The ruling follows a hearing Monday in which a judge was tasked with determining whether Banks' will could be admitted or if it should be discarded.
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Banks signed his will three months before his death in 2015. In his will, he allowed for his estate to go to longtime friend Regina Rice, not his wife and children.
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Banks and wife Elizabeth were in the process of divorcing at the time of his death.
Lawyers for Elizabeth Banks have long argued that the Cubs legend's mental state was too diminished to have disinherited his longtime wife and all of his children.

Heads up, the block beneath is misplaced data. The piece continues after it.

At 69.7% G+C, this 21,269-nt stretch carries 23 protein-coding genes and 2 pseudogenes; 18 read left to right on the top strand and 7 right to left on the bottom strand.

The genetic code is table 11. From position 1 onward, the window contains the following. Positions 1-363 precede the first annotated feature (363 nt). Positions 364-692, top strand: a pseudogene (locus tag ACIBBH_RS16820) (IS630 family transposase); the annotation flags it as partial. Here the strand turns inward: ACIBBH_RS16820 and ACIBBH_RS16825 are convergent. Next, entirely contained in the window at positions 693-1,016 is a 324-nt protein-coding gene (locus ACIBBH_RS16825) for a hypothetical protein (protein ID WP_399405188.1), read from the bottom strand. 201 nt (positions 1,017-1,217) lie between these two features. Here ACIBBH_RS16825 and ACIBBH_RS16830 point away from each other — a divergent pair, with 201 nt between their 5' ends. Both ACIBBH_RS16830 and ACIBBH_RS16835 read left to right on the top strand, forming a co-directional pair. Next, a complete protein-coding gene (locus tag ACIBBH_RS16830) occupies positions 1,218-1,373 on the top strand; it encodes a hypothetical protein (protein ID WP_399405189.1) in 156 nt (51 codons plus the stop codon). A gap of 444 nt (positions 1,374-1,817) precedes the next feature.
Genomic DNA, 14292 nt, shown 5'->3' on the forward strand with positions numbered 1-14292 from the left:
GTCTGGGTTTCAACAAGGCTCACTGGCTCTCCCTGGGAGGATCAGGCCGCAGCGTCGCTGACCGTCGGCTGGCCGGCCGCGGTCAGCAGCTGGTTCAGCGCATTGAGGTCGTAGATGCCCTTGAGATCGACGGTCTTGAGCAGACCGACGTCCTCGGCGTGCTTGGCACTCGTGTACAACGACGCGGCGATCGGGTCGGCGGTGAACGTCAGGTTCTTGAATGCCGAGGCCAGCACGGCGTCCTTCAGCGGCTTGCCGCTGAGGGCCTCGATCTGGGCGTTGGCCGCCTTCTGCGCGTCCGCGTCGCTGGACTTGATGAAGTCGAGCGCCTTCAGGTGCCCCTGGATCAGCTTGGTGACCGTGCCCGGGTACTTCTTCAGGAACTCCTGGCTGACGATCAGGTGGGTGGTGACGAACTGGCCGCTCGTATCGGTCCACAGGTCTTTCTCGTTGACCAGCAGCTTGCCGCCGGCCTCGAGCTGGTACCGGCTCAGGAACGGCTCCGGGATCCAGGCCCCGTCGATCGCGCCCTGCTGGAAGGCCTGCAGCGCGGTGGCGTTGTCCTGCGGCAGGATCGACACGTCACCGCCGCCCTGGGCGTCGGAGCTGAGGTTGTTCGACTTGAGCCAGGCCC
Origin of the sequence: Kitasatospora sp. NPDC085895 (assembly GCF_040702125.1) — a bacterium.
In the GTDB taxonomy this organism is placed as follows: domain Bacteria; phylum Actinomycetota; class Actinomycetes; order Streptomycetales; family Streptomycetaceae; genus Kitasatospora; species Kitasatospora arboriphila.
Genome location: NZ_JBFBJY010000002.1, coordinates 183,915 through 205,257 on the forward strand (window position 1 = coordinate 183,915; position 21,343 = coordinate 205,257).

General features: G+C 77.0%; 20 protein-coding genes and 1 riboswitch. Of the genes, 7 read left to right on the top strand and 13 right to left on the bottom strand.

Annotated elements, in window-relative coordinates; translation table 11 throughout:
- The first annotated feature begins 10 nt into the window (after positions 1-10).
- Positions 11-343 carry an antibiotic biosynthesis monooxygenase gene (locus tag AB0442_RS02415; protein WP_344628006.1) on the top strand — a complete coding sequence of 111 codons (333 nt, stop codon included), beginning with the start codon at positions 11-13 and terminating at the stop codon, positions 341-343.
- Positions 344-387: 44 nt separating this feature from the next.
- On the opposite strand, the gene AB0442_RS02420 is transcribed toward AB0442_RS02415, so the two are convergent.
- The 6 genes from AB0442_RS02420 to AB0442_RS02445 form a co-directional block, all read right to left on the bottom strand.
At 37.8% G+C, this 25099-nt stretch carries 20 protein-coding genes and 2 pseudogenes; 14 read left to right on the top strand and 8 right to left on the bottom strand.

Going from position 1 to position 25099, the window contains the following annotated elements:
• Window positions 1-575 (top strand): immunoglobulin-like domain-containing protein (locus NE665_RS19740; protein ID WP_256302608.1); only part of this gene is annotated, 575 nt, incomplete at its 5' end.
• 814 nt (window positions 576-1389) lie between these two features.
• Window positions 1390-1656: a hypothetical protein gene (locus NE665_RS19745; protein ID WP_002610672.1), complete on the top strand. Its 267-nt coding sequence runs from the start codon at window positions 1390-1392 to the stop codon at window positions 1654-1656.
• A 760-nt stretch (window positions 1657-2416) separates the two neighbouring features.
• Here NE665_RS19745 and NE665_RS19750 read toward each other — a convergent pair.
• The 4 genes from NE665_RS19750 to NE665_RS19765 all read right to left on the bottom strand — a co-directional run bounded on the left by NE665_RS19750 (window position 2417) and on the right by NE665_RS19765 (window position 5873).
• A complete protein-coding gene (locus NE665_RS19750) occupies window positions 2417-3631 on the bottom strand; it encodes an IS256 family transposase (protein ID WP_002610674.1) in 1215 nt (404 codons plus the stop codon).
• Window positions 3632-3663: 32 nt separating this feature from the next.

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The new causes of action that Elizabeth Banks is filing against Rice include fraud, financial exploitation of an elderly person, breach of fiduciary duty and tortious interference with an expected inheritance.
Banks' lawyers say the new causes of action stem from recently uncovered evidence that Banks' last will and trust was either incorrectly dated or changed after he signed it.
All parties involved are due back in court Oct. 23.